Road to Game Dev: Phoning Home (Part 1)

Rowan Mcmanus
3 min readSep 1, 2021


Now that we’ve made enemies much more dangerous, let’s start putting a bit of power back into the player’s hands. We’re going to look at “vacuum” commands for powerups, and the classic: Homing Missiles.

Basic Vacuum Effects

This part is pretty simple; we want powerups to move towards the player once “C” is pressed. There’s a few pieces of this, but none too major. We want the powerups to recognize when the key is pressed, and we want the powerup to recognize where the player is and move towards them. This can all be handled on the powerup’s own script:

Whenever C is pressed, and as long as it isn’t a hazard (such as a mine), normal movement is now overridden! The new movement looks to see where the player is relative to the current position, and then normalizes that value; this keeps the direction the same, but gives it an overall value of 1, so you can multiply it by the speed you want and have it travel towards the player.

Basic Homing Missiles

Now, let’s apply this same knowledge with a bit more advanced math to create a homing missile that looks a little nicer. There’s a lot that goes into the targeting system here, but we’ll look at that in part 2. For now, let’s make a basic missile script, and expand on the powerup code to make it curve a bit more nicely:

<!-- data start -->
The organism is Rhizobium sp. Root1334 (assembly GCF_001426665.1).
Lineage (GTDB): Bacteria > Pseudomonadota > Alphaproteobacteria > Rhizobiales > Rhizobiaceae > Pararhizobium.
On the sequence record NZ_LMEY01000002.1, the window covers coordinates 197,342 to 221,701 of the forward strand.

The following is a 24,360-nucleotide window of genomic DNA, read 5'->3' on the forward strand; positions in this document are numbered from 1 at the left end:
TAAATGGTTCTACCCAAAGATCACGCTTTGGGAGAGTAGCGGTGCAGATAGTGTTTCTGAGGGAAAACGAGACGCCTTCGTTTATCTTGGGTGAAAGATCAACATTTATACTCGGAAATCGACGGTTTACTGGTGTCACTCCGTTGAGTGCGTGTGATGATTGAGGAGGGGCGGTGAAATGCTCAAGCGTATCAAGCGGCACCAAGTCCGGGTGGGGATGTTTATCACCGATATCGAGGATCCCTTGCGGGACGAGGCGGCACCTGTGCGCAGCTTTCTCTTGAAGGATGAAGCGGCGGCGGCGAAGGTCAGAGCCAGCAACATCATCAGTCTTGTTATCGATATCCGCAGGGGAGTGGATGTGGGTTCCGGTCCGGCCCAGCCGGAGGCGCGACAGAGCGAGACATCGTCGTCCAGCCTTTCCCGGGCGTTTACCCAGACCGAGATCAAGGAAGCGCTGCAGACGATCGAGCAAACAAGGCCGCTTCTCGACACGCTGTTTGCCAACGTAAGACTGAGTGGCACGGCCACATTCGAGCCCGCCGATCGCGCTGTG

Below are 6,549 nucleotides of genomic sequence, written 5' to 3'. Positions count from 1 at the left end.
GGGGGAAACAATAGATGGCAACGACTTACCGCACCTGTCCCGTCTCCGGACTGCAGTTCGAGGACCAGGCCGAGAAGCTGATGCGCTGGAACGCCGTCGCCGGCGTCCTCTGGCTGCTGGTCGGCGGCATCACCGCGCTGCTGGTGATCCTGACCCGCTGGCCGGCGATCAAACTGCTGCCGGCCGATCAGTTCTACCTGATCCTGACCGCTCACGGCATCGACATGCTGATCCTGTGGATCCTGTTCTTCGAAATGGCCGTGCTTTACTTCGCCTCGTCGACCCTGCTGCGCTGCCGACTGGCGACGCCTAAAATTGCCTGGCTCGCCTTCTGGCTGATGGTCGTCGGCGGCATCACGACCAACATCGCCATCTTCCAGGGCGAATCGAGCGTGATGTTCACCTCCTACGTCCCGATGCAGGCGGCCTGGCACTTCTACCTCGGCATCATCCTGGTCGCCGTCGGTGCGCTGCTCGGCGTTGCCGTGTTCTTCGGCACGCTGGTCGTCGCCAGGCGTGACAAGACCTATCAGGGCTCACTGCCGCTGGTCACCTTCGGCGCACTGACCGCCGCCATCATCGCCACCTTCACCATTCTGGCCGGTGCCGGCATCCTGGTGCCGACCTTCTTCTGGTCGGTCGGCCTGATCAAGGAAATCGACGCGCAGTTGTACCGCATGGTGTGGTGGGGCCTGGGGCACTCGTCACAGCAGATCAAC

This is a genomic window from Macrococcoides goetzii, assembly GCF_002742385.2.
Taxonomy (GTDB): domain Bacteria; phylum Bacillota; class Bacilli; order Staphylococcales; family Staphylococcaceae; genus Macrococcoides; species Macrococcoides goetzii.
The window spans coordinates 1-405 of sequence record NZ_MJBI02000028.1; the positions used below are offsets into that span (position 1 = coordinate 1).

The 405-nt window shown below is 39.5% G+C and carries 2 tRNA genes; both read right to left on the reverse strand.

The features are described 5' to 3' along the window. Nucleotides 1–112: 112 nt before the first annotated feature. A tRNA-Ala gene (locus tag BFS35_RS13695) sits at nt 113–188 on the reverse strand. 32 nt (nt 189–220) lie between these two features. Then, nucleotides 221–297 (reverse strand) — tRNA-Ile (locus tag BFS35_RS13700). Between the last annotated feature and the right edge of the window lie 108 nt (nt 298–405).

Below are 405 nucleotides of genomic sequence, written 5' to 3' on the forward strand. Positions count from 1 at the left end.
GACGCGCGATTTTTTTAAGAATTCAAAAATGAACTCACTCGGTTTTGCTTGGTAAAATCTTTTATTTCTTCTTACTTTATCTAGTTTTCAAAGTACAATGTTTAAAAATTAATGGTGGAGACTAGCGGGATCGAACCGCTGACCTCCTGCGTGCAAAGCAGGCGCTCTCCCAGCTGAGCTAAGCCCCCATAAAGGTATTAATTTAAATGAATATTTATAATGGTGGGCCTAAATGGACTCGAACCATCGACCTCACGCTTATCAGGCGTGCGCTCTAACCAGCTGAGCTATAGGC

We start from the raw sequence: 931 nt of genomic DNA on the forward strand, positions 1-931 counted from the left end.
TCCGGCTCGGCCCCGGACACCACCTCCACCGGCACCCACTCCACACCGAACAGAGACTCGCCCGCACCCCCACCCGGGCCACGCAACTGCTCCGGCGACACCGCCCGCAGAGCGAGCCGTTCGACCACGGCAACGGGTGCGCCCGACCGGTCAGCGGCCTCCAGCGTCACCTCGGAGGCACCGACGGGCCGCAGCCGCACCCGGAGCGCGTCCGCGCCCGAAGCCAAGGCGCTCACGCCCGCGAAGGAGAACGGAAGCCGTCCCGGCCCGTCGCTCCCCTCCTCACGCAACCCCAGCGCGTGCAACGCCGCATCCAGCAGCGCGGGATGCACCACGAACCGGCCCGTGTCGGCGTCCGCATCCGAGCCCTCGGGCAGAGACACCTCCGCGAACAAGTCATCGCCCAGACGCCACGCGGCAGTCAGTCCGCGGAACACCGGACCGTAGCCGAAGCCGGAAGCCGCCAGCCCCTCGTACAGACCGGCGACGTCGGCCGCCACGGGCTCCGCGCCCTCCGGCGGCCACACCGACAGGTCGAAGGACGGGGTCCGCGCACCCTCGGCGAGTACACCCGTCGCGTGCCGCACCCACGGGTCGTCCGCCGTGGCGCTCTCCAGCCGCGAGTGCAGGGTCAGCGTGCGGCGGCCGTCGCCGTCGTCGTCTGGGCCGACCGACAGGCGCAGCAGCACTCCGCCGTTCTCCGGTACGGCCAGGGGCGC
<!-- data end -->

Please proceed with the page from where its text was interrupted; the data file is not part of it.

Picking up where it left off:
There’s a few other things in the gif above, but this solves the basic movement problems! However, there’s a few bugs that can arise; For example, if the target dies before the missile reaches it. We want enemies to have a way of checking their state, and check that state whenever the missile tries to move. If the target is dead, the missile can explode immediately, or we can force it to continue towards the original destination and explode when it reaches that point.

Not too bad! The hard part is when we have to start actually choosing our targets. More on that soon…